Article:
“Why we cry”
The dreadful massacre in New Zealand and our response is a reminder of how interconnected we are. Jewish communities here and around the country have responded with shared grief, empathy, and support, as the Muslim communities did for us after the recent shooting in a Pittsburgh synagogue.
Human beings have an instinct for tribalism, for “my people” versus other people. But to create a world of peace and co-existence we must be able to hold both this particularism with the great spiritual value of universalism.
I heard this message just yesterday when a Christian friend, unhappy with the anti-Jewish sentiments in the Gospel readings before Easter, quoted Isaiah: “Your people will rebuild the ancient ruins and will raise up the age-old foundations; you will be called Repairer of Broken Walls, Restorer of Streets with Dwellings.” (58:12) When Isaiah says “your people” I interpret this (as did my friend) as meaning people of all faiths called together by the prophet to be repairers and restorers, to mend the brokenness of the world.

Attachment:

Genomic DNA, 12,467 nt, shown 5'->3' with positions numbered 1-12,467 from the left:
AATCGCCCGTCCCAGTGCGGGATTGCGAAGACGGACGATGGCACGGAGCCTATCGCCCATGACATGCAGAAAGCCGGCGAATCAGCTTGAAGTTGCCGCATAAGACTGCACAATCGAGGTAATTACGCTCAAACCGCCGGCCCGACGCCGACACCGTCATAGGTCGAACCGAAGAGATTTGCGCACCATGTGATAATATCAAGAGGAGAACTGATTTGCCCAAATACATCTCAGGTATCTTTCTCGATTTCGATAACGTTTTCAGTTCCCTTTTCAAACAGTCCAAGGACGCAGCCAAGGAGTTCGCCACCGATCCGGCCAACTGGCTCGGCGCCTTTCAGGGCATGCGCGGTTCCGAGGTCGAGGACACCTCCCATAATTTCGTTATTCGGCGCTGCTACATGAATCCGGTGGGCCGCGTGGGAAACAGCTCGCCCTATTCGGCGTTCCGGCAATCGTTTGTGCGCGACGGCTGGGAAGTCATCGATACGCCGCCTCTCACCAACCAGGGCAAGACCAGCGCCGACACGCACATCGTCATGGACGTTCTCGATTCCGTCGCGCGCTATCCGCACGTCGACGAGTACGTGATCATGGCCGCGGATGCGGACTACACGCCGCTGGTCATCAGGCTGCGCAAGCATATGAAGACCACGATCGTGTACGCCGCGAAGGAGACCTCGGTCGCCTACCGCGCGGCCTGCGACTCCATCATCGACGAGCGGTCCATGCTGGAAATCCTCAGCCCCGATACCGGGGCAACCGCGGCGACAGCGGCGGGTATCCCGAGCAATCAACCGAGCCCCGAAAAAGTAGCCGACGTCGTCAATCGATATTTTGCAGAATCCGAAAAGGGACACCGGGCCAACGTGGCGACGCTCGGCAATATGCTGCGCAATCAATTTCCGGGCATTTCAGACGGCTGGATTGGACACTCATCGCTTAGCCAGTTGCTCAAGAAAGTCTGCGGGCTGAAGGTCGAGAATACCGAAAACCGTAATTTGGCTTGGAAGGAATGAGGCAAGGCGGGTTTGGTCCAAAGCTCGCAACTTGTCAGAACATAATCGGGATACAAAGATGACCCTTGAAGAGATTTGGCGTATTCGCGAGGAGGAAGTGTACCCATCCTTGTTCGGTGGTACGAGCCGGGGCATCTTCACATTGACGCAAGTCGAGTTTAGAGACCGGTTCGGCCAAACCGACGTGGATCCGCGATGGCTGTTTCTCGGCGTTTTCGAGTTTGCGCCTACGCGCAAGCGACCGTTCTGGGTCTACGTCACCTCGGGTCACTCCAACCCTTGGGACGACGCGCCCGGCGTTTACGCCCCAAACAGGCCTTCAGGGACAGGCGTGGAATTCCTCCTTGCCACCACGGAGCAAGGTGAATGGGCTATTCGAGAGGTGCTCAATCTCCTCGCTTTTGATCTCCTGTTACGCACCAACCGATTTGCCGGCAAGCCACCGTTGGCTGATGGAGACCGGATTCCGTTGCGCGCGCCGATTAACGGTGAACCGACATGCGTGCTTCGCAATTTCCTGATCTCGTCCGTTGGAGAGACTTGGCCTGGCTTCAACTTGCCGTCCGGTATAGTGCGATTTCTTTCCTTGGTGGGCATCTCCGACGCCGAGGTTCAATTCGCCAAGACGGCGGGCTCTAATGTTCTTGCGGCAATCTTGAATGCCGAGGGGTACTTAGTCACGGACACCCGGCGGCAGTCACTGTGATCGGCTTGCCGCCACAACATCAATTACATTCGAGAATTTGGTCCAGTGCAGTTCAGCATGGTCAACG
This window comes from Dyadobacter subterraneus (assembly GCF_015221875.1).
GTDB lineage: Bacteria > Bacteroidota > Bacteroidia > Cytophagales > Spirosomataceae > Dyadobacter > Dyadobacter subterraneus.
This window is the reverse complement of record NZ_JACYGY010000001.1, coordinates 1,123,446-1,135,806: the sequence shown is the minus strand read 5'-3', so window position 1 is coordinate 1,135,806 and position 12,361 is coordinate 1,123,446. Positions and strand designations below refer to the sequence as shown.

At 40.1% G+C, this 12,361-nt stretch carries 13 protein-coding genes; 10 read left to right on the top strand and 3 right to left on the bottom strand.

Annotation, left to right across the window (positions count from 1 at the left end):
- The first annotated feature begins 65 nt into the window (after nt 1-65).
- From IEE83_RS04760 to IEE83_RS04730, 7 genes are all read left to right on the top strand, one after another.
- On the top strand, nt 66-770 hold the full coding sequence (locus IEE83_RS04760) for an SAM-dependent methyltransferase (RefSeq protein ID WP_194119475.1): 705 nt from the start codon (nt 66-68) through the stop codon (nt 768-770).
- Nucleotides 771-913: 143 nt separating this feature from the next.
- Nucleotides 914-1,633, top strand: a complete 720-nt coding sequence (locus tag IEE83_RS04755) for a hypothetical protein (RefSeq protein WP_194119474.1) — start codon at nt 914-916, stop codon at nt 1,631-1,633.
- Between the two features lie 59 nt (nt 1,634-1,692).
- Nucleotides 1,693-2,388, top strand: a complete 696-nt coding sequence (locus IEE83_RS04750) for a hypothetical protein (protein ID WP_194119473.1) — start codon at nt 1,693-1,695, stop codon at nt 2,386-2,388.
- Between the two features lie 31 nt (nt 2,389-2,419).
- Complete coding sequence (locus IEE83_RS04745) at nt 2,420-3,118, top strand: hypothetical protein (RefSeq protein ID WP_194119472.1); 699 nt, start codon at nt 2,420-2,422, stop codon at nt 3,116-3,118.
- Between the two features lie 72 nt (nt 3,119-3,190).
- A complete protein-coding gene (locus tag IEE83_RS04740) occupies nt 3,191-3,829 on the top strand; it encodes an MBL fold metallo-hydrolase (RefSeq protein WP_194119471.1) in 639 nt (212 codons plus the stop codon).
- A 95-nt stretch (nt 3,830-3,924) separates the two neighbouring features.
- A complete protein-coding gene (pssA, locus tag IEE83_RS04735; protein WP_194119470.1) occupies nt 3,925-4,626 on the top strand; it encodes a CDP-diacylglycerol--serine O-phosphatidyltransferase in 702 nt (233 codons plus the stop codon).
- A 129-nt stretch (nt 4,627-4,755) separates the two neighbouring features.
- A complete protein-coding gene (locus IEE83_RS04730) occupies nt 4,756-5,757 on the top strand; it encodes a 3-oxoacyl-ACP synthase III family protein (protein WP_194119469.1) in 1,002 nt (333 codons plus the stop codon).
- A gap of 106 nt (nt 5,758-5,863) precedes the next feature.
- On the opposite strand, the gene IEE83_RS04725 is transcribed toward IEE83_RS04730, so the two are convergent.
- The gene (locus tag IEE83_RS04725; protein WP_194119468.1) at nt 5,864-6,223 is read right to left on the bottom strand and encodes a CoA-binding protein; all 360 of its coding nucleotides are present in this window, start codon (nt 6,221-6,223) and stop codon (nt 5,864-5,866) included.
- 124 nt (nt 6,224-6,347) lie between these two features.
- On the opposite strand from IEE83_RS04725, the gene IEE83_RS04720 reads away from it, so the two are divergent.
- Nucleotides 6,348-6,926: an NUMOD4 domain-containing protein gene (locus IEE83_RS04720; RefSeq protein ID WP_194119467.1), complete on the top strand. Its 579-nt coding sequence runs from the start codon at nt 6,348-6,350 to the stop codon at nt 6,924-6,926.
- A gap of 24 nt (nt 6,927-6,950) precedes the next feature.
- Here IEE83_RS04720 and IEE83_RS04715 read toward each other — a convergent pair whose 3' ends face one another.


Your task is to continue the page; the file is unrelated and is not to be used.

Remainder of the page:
We don’t have to choose. The fullest expression of our humanity is to be loyal to “our tribe” and at the same time hold other peace-loving people of different “tribes” with respect, support, and appreciation. That is why we cry with the Muslim community this week.